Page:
The For the Parent section is designed to help the teacher—whether a parent or a child—understand the primary purpose of the lesson. The preparation section helps you remember what needs to be done in advance. In this case, the teacher needs to obtain a blindfold and make a simple chart. The chart does not need to be fancy.

Next, the lesson offers two suggestions for songs. These are Mormon songs, but you may find they fit your doctrinal needs. If not, replace them with other songs. Everything in the lesson is just a suggestion. The links for these songs go only to the text, so you can see if the words are appropriate to your beliefs. If you want to learn the songs or choose different songs, you can go to the interactive hymn book, which gives you the music and even lets you hear people singing the hymns. You may want to look through the hymns about Jesus for this lesson. Some are hymns borrowed from Protestant churches and will be familiar to you. There is a similar list of children’s hymns about Jesus. One children’s hymn most Protestants would feel comfortable singing is, “I’m Trying to Be Like Jesus.”

The next part of the page is the actual lesson material. The bold headlines tell you which aspect of the topic is being covered so you can stay on topic. The information in parentheses are usually possible answers your family might give.

Notice the lesson begins with an activity designed to draw your family into the lesson. This is often more effective than starting out with a lecture or a scripture. It captures their attention and lets them know the lesson will be both fun and spiritual. As you do this activity, give some thought to safety, since the lights will be out. If you have young children, they are likely to all want a turn. Remember, it’s your lesson, so adapt as you see fit.

Now that you have everyone’s attention and you’ve had a brief discussion to show them why that activity applies to the topic, you’re ready to get to the heart of the lesson.  You’ll need to adapt this according to the age and experiences of your family. You begin by asking a question and giving the family time to answer it. You can guide them to new ideas by having them read some of the Bible verses listed and you can also ask follow-up questions that help them think about the question in more depth if they are older. (Why do you think Jesus made an extra effort for children? Can you think of any times in the Bible when He showed His love for children?)  If they are young, include just one or two scriptures and use more pictures to make your point. You can find pictures of Jesus in the Gospel Art Kit. Print them out or show them on your computer.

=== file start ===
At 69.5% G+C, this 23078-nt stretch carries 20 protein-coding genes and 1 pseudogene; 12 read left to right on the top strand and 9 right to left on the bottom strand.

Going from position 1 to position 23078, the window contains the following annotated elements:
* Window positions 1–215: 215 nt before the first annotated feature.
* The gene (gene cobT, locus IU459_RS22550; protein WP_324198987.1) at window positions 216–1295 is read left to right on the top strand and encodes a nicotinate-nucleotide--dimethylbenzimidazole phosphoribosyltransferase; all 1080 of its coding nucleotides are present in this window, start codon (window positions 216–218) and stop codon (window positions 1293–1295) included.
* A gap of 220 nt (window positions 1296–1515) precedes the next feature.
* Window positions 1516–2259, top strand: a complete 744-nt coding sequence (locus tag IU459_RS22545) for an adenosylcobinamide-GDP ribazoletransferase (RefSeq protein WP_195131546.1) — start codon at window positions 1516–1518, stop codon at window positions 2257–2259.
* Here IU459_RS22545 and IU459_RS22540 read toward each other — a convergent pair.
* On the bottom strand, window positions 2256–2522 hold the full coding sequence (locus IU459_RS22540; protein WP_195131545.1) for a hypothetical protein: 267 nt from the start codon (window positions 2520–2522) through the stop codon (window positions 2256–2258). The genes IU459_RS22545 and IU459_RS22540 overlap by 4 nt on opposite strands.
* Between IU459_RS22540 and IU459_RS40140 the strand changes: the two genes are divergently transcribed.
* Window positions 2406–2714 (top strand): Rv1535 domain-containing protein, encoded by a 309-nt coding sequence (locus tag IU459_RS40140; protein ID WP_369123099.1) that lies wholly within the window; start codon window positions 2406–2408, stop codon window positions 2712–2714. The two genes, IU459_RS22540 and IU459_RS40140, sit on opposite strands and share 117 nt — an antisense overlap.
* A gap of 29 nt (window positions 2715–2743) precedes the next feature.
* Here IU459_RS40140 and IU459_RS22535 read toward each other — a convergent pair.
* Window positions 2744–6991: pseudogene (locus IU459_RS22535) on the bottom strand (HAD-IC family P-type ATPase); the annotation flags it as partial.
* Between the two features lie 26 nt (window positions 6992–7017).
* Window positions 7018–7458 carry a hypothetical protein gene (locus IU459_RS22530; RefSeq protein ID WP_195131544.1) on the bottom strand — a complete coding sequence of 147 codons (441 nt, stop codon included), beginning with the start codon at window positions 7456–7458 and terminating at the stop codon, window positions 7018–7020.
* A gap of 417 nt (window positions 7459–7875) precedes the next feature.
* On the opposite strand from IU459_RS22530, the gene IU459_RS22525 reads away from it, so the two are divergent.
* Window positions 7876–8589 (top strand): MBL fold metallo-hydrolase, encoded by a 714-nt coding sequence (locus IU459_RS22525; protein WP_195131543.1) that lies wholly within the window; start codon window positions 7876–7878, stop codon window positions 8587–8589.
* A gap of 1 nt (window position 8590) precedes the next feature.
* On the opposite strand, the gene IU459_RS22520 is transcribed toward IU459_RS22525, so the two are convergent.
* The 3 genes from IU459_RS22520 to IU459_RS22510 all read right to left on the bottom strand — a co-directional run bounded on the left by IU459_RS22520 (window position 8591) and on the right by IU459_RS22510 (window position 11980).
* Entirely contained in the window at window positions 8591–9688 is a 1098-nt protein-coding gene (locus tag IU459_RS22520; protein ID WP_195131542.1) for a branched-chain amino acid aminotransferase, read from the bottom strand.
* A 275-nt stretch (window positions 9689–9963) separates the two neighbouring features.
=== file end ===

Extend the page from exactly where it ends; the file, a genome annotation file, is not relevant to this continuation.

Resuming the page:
Children learn from stories of other children who are like them. This lesson includes a story about a ten-year-old girl who has to decide between a good and a bad choice. Below the lesson materials are adaptations for older and younger children and each contains another story. You can alter these stories in any way that suits your needs. Only one contains a specific Mormon reference. In the adaptation for teens and adults, Roger is preparing his Gospel Doctrine lesson. This is the name of the Mormon adult Sunday School lesson. Simply change the story to say he was preparing his Sunday School lesson or use whatever term your church uses for an adult religion class. If you have only sons, change girls to boys. Change the age to match that of your child. Adapt the story to fit a circumstance that might fit your family, but don’t embarrass a child by using his own bad choices in the story or by drawing public attention to them. Family home evening should be a pleasant and anticipated event, not one filled with dread or taught with pointed and embarrassing lessons. While you do need to cover topics your family is facing, do so with love and gentleness.

If you have a family with both teens and young children, include material suitable for both. If an activity is too sophisticated for the younger children, such as the self-evaluation in this lesson, give younger children a picture to color or draw instead and when the activity ends, have them show what they drew.

End your family night with some games you all enjoy and a special treat. This lets the family end the evening with pleasant memories. Finish up with another song and a closing prayer before sending everyone off to bed or evening activities.

Holding family home evening every week will strengthen your family, help you draw closer to one another, allow you to share you personal values, and help create memories to last forever.

About Terrie Lynn Bittner
The late Terrie Lynn Bittner—beloved wife, mother, grandmother, and friend—was the author of two homeschooling books and numerous articles, including several that appeared in Latter-day Saint magazines. She became a member of the Church at the age of 17 and began sharing her faith online in 1992.